• Regulate trade and commerce.

  • Establish trading patterns.


Economic nationalism

Economic Nationalism

  • Refers to a movement aimed at achieving greater control by Canadians of their economy.

  • Protectionism

  • Dislikes foreign ownership of business

  • Examples


Problems created by foreign owned subsidiaries

Problems Created by Foreign owned Subsidiaries

  • The ability of head office to establish prices for both inputs and outputs or to transfer assets to their their subsidiaries.

  • These practices make it possible to manipulate balance sheets to reduce taxes to the Canadian government.

  • Multinationals.


The issue of extraterritoriality

The Issue of Extraterritoriality

  • Refers to the tendency of a foreign government to assert legal jurisdiction over the branch plants of its branches operating in other countries.


Watkins task force of foreign ownership and the structure of canadian industry

Watkins Task Force of Foreign Ownership and the Structure of Canadian Industry

  • Recommended the creation of a special agency to coordinate government policies and programs dealing with multinational corporations.

  • Goal was to gather more information on their activities.


Wahn report respecting canada us relations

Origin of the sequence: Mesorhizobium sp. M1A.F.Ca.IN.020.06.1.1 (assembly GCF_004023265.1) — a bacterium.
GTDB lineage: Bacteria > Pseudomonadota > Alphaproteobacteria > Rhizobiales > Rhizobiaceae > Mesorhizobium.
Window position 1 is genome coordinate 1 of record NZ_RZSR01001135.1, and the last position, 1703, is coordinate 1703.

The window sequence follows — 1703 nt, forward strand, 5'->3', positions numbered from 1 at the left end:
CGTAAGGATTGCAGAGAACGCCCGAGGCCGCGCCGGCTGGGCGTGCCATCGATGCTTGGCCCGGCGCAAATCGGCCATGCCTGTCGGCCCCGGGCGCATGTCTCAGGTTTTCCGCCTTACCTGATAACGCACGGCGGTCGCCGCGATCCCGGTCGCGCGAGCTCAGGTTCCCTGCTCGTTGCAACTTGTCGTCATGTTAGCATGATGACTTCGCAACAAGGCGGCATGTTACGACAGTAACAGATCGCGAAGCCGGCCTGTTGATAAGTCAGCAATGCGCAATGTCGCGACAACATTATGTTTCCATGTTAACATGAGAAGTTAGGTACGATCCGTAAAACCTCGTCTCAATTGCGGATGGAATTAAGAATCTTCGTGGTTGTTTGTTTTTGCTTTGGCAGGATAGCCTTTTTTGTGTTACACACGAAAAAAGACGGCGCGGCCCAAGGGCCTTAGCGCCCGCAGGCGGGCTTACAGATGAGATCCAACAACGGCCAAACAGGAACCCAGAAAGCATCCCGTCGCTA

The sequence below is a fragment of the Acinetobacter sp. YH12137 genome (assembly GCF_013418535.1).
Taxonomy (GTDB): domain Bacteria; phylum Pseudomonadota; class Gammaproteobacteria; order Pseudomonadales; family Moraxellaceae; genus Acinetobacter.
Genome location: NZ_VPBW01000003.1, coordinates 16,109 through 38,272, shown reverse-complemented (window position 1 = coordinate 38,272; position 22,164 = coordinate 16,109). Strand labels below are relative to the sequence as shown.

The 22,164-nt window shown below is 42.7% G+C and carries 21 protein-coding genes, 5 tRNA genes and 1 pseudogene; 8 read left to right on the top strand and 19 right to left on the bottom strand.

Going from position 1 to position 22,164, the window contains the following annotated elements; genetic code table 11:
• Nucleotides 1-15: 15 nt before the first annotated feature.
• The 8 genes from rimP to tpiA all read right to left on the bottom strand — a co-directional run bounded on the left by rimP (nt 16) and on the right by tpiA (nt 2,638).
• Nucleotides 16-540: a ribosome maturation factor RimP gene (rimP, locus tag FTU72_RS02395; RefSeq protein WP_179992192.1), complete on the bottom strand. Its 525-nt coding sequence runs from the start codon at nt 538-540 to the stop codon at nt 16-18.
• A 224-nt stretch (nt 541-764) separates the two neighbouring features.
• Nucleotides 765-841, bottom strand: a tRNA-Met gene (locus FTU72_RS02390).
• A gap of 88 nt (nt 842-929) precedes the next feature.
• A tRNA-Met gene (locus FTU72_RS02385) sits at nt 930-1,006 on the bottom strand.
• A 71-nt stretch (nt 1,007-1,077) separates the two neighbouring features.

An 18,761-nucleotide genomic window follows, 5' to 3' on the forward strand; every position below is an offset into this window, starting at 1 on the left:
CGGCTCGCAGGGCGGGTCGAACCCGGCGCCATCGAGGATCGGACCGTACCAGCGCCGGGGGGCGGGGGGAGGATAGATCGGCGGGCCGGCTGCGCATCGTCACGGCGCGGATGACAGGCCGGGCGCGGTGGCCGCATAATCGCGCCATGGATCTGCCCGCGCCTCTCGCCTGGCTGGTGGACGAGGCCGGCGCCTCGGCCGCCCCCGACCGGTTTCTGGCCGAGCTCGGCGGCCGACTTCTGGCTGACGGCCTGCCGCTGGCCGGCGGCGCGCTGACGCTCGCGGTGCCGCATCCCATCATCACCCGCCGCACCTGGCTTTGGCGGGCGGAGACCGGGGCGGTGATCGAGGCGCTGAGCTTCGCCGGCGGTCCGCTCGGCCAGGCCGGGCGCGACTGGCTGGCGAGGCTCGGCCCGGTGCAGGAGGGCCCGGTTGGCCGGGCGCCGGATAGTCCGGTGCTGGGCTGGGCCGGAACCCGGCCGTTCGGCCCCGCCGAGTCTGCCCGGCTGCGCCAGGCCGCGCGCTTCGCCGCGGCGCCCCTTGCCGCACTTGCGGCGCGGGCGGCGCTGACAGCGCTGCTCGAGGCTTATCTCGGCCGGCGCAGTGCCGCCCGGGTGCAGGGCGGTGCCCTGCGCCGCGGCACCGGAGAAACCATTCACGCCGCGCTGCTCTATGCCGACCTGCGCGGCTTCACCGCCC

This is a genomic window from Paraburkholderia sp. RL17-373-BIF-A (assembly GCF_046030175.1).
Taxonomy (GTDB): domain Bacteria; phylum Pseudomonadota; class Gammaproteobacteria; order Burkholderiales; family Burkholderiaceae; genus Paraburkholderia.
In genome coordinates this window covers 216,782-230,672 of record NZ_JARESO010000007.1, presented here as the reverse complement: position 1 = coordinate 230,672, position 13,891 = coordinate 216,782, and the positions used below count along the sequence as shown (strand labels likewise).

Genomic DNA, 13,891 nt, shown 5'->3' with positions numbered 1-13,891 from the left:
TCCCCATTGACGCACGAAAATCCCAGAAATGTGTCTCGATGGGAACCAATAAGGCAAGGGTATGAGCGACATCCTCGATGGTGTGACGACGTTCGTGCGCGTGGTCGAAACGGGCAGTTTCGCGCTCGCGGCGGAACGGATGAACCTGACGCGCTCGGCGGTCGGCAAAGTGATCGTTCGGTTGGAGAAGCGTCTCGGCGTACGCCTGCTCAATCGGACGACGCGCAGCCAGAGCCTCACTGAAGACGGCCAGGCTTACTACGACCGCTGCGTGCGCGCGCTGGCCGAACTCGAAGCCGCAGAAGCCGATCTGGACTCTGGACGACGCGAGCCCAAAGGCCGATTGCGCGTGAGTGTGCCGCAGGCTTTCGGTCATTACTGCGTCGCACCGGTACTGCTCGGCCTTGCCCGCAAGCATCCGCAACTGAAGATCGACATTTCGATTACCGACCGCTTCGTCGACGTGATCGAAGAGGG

Wahn Report Respecting Canada-US Relations

  • Restated Watkins's recommendation.

  • Suggested that Canadians attempt to secure 51% ownership of foreign firms.

  • Recommended stringent laws to countervail American extraterritorial jurisdiction.


Herb grey s foreign investment in canada report

Herb Grey’s Foreign Investment in Canada Report

  • A foreign firm would be questioned if it was contemplating the purchase or erection of a plant in Canada about the need for this particular plant.

  • A foreign firm would be questioned about the nature of the technology to be employed in comparison with technology available in Canada.


Herb grey s foreign investment in canada report1

Herb Grey’s Foreign Investment in Canada Report

  • A foreign firm would be questioned about employment opportunities.

  • A foreign firm would be questioned about its plans for research and development, its product innovation in Canada and its plans for purchasing materials, components and services in Canada.